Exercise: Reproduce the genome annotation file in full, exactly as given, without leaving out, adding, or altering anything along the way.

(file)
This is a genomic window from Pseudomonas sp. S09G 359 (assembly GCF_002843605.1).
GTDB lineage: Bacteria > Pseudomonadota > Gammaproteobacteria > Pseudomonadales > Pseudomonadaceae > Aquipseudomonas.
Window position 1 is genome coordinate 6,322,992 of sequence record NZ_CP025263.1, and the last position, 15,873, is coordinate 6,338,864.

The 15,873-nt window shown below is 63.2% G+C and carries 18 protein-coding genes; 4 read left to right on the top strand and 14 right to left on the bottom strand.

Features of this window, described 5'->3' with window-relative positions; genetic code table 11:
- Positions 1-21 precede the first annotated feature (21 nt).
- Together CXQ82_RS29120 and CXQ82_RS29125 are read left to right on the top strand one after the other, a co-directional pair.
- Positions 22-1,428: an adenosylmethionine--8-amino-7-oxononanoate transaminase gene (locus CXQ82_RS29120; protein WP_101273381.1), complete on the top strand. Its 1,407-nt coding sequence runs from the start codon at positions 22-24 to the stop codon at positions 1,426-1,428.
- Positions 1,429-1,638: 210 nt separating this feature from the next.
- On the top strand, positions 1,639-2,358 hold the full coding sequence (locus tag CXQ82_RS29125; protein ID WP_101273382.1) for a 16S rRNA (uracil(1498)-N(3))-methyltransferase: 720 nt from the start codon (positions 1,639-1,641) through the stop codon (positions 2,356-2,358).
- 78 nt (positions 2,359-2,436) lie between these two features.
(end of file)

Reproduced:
This is a genomic window from Pseudomonas sp. S09G 359 (assembly GCF_002843605.1).
GTDB lineage: Bacteria > Pseudomonadota > Gammaproteobacteria > Pseudomonadales > Pseudomonadaceae > Aquipseudomonas.
Window position 1 is genome coordinate 6,322,992 of sequence record NZ_CP025263.1, and the last position, 15,873, is coordinate 6,338,864.

The 15,873-nt window shown below is 63.2% G+C and carries 18 protein-coding genes; 4 read left to right on the top strand and 14 right to left on the bottom strand.

Features of this window, described 5'->3' with window-relative positions; genetic code table 11:
- Positions 1-21 precede the first annotated feature (21 nt).
- Together CXQ82_RS29120 and CXQ82_RS29125 are read left to right on the top strand one after the other, a co-directional pair.
- Positions 22-1,428: an adenosylmethionine--8-amino-7-oxononanoate transaminase gene (locus CXQ82_RS29120; protein WP_101273381.1), complete on the top strand. Its 1,407-nt coding sequence runs from the start codon at positions 22-24 to the stop codon at positions 1,426-1,428.
- Positions 1,429-1,638: 210 nt separating this feature from the next.
- On the top strand, positions 1,639-2,358 hold the full coding sequence (locus tag CXQ82_RS29125; protein ID WP_101273382.1) for a 16S rRNA (uracil(1498)-N(3))-methyltransferase: 720 nt from the start codon (positions 1,639-1,641) through the stop codon (positions 2,356-2,358).
- 78 nt (positions 2,359-2,436) lie between these two features.